What is After Rehab?

Outpatient treatment

Nick Kastros March 13, 2020

Now that you have completed an extended stay at an inpatient rehab facility what happens next? According to the National Institute on Drug Abuse as many as 60% of people relapse after treatment. This is why something like outpatient treatment is so important. Maintaining sobriety is a lifelong process, it’s not as though you’re “cured” after spending time in treatment. Ideally, you’ll develop a plan prior to discharge giving yourself the best chance of sobriety. Creating a specific plan that utilizes the tools learned in treatment will keep you from falling back into old habits. Counseling, sober living, outpatient services, and support groups; or some combination of these services can all aid in successfully getting back to a normal life. Before checking out of inpatient treatment you should:

  • Locate healthy living arrangements
  • Construct a healthy daily routine
  • Find multiple local support groups
  • Determine possible triggers and develop a plan to avoid or address them

Counseling

Addiction is more than just a chemical dependency. There are often underlying issues that have gone unresolved possibly for all your life. A stressful lifestyle and poor coping mechanisms frequently precede a substance abuse disorder. Professionals specializing in certain types of therapy, like cognitive behavioral therapy, can aid a person in recovery in understanding the underlying issues and tackle their addiction holistically. One on one counseling permits a person to unveil the reason behind specific feelings and why they use substances to deal with these emotions. 

Sober Living

Sober living is exactly what it sounds like, an environment where you live surrounded by a supportive network where you can begin a new life free from drugs and alcohol. These homes are usually found in residential neighborhoods and participants have easy access to transportation, employment, and shopping. Sober living programs are commonly called three quarter houses, which is a good way to look at the arrangement. You can see yourself as being three quarters of the way back into the real world while still having a safetynet to fall back on. Think of it as though it’s an opportunity to live life with the training wheels on. Where you have the opportunity to practice your new skills and coping mechanisms while having the chance to build your new life with other people who are facing similar circumstances.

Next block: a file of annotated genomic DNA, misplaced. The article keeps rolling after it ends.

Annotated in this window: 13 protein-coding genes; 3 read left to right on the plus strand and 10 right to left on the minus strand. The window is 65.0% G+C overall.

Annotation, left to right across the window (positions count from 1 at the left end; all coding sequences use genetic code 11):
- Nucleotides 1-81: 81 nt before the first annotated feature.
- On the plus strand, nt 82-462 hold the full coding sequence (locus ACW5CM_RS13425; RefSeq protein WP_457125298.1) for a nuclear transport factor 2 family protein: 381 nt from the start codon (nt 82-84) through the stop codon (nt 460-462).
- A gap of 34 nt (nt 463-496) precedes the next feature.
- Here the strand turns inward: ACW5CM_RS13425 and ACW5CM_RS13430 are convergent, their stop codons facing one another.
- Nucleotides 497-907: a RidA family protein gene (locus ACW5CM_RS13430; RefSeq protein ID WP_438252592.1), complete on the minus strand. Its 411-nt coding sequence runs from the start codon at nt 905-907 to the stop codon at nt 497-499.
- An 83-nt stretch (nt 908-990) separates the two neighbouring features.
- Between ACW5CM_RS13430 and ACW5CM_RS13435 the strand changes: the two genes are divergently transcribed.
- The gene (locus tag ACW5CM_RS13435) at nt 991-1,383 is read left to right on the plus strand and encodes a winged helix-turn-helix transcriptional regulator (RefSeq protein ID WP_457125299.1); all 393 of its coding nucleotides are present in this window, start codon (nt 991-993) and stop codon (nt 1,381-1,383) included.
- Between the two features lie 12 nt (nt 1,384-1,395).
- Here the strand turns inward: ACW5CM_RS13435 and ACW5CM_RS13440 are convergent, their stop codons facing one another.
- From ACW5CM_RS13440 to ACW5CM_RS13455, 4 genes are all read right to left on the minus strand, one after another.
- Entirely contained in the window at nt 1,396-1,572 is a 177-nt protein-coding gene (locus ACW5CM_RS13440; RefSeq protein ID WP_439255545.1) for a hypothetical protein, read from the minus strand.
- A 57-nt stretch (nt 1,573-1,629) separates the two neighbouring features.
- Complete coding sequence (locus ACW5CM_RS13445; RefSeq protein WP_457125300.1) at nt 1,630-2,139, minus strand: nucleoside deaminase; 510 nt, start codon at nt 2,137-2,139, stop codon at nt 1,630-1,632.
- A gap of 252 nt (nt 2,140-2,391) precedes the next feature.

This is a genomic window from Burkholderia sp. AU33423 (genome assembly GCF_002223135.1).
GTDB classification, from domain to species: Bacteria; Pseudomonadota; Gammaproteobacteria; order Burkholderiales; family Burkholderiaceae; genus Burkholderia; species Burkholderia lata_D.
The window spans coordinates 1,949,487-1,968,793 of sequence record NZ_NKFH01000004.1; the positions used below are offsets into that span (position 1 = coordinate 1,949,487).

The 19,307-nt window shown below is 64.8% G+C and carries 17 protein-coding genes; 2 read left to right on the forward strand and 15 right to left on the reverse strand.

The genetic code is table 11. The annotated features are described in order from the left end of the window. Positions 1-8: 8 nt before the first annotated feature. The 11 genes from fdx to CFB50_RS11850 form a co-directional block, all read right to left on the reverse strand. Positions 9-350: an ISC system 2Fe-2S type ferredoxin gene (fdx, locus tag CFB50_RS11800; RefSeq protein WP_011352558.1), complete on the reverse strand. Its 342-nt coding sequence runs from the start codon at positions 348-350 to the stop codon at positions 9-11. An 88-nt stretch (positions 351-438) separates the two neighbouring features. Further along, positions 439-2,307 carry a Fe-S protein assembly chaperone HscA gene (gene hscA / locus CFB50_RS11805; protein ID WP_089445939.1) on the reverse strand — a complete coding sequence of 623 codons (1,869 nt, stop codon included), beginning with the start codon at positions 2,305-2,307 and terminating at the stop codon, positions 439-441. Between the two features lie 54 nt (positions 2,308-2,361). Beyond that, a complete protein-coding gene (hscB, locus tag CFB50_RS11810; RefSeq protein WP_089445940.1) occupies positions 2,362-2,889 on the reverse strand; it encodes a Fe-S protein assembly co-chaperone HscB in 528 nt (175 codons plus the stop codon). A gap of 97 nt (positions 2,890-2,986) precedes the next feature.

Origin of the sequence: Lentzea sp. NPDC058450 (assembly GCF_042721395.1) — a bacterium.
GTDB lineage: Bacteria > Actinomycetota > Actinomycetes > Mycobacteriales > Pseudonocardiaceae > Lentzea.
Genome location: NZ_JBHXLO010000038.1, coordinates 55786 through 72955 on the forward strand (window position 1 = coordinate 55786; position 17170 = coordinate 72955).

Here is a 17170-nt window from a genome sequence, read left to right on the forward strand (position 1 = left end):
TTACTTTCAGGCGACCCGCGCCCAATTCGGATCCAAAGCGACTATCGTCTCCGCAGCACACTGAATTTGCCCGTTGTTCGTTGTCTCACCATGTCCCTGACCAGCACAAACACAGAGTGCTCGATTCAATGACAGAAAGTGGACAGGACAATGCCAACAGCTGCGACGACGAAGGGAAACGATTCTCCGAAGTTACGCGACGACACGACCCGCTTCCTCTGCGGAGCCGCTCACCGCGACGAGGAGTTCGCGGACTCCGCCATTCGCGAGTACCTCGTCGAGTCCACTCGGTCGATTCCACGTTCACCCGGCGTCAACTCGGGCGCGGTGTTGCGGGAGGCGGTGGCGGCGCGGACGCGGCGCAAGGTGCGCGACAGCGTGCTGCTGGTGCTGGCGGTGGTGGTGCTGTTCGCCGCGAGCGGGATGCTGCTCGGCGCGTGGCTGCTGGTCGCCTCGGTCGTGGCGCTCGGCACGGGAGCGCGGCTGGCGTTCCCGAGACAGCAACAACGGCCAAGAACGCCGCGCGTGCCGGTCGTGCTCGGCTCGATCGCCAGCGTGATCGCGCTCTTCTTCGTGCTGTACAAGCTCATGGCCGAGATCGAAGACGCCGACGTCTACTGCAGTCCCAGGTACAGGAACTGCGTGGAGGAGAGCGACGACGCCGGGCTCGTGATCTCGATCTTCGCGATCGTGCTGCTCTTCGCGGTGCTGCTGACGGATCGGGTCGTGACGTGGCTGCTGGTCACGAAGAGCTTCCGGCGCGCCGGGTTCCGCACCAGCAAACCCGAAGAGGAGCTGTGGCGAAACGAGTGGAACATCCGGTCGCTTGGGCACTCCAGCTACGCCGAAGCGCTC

Outpatient Programs

Outpatient rehab teaches lessons similar to inpatient treatment without requiring you to check in and stay overnight. Typically groups will meet multiple times each week over a specific period of time. It’s implemented around your regular weekly schedule and can be done in groups or individually. Oftentimes outpatient rehab’s will regularly drug test in order to keep participants accountable. These programs allow a person in recovery to get back to a normal life while continuing to build off the treatment started during inpatient. 

Support Groups

Members of support groups are former substance users that come together to help one another cope with the struggles of addiction. 12-Step programs like Alcoholics Anonymous and Narcotics Anonymous are the most well known of these groups. These programs follow a series of steps to maintain recovery. They focus on turning your lives and your will over to a higher power and making amends for what you’ve done wrong. There are a number of alternative options to traditional 12-Step support groups. Some of these groups include: Secular Organizations for Sobriety, SMART Recovery, Families Against Narcotics, and Women for Sobriety. What’s most important is continuing to participate in services that allow you to sustain sobriety. Whether this is through Anonymous 12 Step programs, SMART recovery or other community or church groups you participate in depends on the individual. What is important is that they result in a positive support system.

Final Thoughts

One of the most important aspects of recovery, if not the most important aspect, is creating your social network. You may find that you need to distance yourself from previous acquaintances. Especially if those acquaintances abuse drugs or alcohol. Building a new social life can be intimidating but it’s also an exciting opportunity to rediscover yourself and make new connections with people that don’t revolve around substance abuse. Additionally, a lot of the services mentioned above provide opportunities to create a new social network. Creating a healthy environment is key to long-term success in sobriety. Furthermore, developing a new daily routine can go a long way in maintaining sobriety. 

Lastly, prepare for relapse. Relapse following treatment, whether it’s shortly after rehab or years into recovery, is a real possibility. This doesn’t mean you or your treatment have failed. Remember relapse is often a part of recovery. Have a plan in place for if you find yourself having a relapse, including immediate help from an addiction professional. 

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